The beginning of the fall academic term brings to mind images of freshly graduated high school students arriving on college campuses across the country. But the incoming freshman class has dramatically changed in the last decade. When the fall 2023 term begins, close to 20% of community college students will also be high school students who are dually enrolled. Students in dual enrollment programs enjoy many benefits — participation provides them a jump-start on gaining college credit, and it can save them money. Dual enrollment can expose students to the rigor of college-level work, provide them vital information regarding transfer, and help them feel more confident about attending college. Students have spoken in Center for Community College Student Engagement (CCCSE) focus groups about the benefits, saying: “I felt like having the college experience early on when I was 17 helped push me in the direction of wanting to continue to go to college afterwards” and “going through the [dual enrollment] course prepared me for what I was about to go into. … I knew what my homework was going to be like in the future.”
Some student populations are more likely than others to participate in these programs, however. To understand how to ensure better access and promote positive outcomes for all students in dual enrollment programs, community colleges need to understand the dual enrollment experience from the perspective of students themselves. CCCSE, with assistance from an advisory panel of experts, developed the Dual Enrollment Survey of Student Engagement (DESSE) to help college leaders learn from these students. Almost 4,500 students from 17 colleges across 11 states responded to the fall 2022 DESSE pilot administration. Since this was a pilot administration, the survey results may not be generalizable to a larger population — but they provide early insights into this growing population of college students.
The survey respondents indicated that they were much more likely to learn about the opportunity to take dual enrollment courses from someone who works at their high school than someone who works at the college. These students also reported that they were more likely to decide on which college courses to take based on advice from someone who works at the high school.
Forty-five percent of all respondents said a reason they were taking dual enrollment courses was to earn credit toward a bachelor’s degree, but when this data point is disaggregated by first-generation status and race, differences in aspirations are revealed: 50% of continuing-generation students reported they want to earn credit toward a bachelor’s degree, compared to 35% of first-generation students. African American and Latino students were less likely than white students to mark earning credit toward a four-year degree as a reason for participating in dual enrollment. When asked about support services, 51% of respondents said they had not interacted with an academic advisor from the community college. Of the 49% of students who did interact with an advisor, only one-third reported talking about courses that would transfer toward an intended program at a four-year college. When community college students take student success courses and first-year experience courses that introduce them to the available support services at the college, they almost always relate that they are glad they did so. Dually enrolled students are no different. One said this in a CCCSE focus group: “I took the first-year experience course when I was a [dual enrollment] student. … I feel like it was very beneficial because I was young, and it was my first experience in college. It really helped me understand how college works [and] know what resources are available.”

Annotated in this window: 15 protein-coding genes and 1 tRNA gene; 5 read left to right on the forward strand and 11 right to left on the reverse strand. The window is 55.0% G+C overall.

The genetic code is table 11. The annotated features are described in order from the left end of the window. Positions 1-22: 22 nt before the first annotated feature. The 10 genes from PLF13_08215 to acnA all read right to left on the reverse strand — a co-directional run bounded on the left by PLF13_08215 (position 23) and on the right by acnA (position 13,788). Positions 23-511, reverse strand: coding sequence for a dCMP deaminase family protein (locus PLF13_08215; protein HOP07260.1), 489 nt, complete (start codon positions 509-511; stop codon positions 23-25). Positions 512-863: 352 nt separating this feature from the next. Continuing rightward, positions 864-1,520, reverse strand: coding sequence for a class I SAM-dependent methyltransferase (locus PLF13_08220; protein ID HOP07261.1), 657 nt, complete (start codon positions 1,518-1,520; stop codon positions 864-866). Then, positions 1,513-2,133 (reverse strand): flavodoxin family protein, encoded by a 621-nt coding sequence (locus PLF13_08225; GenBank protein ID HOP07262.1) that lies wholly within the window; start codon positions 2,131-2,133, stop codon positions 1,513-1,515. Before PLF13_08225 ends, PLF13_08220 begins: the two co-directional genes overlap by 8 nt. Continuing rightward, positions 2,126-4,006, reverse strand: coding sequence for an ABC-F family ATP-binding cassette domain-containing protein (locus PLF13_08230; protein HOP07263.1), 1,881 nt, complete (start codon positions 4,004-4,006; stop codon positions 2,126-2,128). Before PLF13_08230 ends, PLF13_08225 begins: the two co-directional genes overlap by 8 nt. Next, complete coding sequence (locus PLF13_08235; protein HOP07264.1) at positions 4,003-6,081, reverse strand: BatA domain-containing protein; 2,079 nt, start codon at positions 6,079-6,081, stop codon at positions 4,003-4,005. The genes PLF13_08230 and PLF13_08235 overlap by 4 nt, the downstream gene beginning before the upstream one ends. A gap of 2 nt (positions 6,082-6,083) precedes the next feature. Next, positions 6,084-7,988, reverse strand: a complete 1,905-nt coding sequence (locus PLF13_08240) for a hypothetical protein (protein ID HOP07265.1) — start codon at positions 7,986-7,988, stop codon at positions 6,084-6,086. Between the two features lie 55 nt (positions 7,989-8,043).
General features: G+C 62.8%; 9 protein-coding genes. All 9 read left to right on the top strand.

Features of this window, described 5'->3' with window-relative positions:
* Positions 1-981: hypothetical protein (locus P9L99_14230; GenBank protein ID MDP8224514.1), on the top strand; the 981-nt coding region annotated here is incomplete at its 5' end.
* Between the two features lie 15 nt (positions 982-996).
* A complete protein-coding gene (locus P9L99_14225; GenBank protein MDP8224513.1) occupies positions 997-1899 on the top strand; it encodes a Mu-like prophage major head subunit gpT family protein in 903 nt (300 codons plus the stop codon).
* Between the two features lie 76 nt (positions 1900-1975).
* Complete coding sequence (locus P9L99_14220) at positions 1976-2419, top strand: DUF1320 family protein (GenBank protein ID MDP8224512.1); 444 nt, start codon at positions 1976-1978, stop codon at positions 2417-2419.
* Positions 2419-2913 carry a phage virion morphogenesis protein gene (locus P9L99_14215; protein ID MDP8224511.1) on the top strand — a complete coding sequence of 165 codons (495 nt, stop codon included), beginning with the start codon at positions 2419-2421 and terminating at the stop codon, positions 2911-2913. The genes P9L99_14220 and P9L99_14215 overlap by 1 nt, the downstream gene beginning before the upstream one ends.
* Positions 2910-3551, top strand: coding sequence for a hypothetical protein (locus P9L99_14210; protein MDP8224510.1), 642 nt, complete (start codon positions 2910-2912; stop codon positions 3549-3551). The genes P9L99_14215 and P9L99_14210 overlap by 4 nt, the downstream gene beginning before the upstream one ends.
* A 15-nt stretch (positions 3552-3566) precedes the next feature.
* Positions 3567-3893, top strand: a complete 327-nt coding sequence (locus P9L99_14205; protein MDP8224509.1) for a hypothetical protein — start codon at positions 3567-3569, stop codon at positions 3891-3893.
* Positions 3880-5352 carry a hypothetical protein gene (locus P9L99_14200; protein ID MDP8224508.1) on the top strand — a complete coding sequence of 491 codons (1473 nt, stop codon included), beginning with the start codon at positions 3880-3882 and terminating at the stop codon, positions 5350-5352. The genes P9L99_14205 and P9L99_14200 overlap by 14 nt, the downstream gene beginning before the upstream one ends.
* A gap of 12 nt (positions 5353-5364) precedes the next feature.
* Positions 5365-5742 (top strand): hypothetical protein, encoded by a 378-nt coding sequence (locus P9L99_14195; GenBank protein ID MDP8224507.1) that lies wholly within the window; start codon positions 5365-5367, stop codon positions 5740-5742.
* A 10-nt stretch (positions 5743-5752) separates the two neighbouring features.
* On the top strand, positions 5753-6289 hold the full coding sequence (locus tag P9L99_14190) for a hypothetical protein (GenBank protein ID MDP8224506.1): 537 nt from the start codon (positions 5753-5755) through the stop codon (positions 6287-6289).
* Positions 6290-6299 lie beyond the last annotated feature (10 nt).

Ninety-five percent of the students responding to the survey agreed that they are motivated to do what it takes to succeed in their dual enrollment courses. And the vast majority (79%) said they are at least sometimes working harder than they thought they could to meet their instructors’ expectations. Many students also reported frequent collaboration with their peers in class and conversations with their instructors about their grades and assignments. However, 38% of respondents said they have struggled in the dual enrollment courses they are taking, and students reported not using services like tutoring at the same rate at which they reported struggling.
The findings from the DESSE pilot also reveal that there may be an opportunity for colleges to provide guidance and information to students that could help better set them up for the success they seek. While many dually enrolled students are taking college courses from high school classrooms, the importance of someone from the college talking with them about their academic plans and aspirations and encouraging them to utilize available support services should not be underestimated.
Dr. Courtney Adkins serves as Associate Director of Publications, for the Center for Community College Student Engagement (CCCSE).
Dr. Linda L. García serves as CCCSE Executive Director.
Dr. Coral Noonan-Terry serves as CCCSE Program Manager, Special Projects.
The Roueche Center Forum is co-edited by Drs. John E. Roueche and Margaretta B. Mathis of the John E. Roueche Center for Community College Leadership, Department of Educational Leadership, College of Education, Kansas State University.